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Are Medical Schools Neglecting Clinical Skills?

George L. Engel, MD
JAMA. 1976;236(7):861-863. doi:10.1001/jama.1976.03270080043032.
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Wiener and Nathanson report in this issue of The Journal on the large number of errors in interviewing and physical examination committed by medical house officers at a first-rank hospital.1 It would be easy to dismiss such charges as unreliable and inconsequential; unreliable because they do not conform with some readers' personal impressions, inconsequential because some may consider clinical observation to have been rendered obsolete by the availability of modern diagnostic technology. Actually, this communication should provoke sober soul-searching among the medical profession. Is our much vaunted American medical educational system failing in its responsibility to prepare physicians in the most fundamental of all medical skills: clinical observation and clinical reasoning?2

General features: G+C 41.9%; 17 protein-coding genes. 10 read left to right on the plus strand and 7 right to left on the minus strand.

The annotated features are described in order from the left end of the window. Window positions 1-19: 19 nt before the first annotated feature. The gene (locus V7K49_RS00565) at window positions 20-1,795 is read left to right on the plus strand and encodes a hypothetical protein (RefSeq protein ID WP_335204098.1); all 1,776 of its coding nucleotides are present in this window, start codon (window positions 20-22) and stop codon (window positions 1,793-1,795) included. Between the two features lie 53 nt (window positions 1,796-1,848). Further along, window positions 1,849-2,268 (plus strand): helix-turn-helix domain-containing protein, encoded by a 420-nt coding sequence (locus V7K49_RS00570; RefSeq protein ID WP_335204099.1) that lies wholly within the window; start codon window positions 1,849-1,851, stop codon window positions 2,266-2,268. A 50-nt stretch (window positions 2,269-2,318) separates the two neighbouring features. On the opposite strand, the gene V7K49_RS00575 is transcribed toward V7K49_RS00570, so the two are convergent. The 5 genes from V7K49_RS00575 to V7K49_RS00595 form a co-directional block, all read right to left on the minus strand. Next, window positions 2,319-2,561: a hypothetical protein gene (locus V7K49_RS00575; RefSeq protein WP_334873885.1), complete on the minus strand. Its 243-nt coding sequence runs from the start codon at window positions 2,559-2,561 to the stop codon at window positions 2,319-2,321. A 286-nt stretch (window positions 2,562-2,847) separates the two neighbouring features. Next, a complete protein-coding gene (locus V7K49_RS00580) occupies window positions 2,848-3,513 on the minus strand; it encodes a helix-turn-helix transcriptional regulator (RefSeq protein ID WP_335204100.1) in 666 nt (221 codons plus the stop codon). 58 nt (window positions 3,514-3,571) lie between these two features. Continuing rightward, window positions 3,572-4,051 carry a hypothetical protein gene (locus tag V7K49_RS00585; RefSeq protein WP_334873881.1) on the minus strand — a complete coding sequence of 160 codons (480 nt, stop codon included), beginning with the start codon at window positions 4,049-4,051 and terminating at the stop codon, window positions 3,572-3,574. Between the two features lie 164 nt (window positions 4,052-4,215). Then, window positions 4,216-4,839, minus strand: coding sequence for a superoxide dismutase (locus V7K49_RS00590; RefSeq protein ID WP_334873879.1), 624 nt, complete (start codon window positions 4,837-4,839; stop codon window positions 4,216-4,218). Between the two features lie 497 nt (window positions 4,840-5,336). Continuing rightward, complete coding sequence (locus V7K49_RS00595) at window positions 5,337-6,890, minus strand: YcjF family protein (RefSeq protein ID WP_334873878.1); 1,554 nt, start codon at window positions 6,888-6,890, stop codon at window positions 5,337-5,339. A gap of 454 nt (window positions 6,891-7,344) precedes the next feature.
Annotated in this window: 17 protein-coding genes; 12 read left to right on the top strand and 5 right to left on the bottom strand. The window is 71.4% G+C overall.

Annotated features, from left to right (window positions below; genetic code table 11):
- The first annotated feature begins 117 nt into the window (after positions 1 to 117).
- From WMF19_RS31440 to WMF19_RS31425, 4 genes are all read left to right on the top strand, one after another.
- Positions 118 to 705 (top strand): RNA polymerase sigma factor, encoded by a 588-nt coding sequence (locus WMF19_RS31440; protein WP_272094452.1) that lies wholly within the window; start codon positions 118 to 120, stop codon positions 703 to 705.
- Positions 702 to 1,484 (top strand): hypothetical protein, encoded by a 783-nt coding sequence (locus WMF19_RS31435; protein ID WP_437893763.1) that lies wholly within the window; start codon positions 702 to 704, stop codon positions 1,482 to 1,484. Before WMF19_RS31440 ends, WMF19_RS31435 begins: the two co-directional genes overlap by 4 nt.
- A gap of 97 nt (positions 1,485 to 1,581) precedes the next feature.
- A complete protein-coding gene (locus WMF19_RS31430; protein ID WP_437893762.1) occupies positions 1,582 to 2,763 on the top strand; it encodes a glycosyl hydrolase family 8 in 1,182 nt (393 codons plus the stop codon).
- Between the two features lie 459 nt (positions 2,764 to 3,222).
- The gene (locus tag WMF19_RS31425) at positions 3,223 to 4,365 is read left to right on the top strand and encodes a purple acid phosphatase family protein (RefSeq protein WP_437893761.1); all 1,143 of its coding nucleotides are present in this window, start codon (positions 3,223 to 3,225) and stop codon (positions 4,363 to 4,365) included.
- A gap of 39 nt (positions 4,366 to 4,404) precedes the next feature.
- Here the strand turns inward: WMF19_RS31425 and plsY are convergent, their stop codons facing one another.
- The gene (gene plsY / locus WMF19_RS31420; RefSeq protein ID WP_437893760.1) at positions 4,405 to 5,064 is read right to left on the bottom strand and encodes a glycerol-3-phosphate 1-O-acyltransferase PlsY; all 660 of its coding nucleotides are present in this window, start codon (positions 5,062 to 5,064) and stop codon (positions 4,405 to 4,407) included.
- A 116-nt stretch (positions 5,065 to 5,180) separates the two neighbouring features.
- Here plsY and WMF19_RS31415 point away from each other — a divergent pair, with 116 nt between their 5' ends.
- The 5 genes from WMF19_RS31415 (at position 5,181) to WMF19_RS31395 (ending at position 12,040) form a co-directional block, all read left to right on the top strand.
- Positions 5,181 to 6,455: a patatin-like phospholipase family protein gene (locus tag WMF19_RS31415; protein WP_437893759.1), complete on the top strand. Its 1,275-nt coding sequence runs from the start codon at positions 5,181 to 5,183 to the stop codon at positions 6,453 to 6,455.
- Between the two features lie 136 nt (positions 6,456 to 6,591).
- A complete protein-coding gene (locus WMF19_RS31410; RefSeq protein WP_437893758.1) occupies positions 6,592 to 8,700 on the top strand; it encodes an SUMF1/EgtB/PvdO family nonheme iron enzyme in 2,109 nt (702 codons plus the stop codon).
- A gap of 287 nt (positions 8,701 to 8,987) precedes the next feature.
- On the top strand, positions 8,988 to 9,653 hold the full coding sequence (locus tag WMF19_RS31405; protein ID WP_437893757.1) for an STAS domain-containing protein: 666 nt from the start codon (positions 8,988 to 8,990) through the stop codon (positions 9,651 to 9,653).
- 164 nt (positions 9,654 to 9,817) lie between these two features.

Unfortunately, the answer appears to be in the affirmative. Physicians reading this who have graduated in the last two decades need only recollect their own personal instruction as students in this area. In informal inquiries of medical


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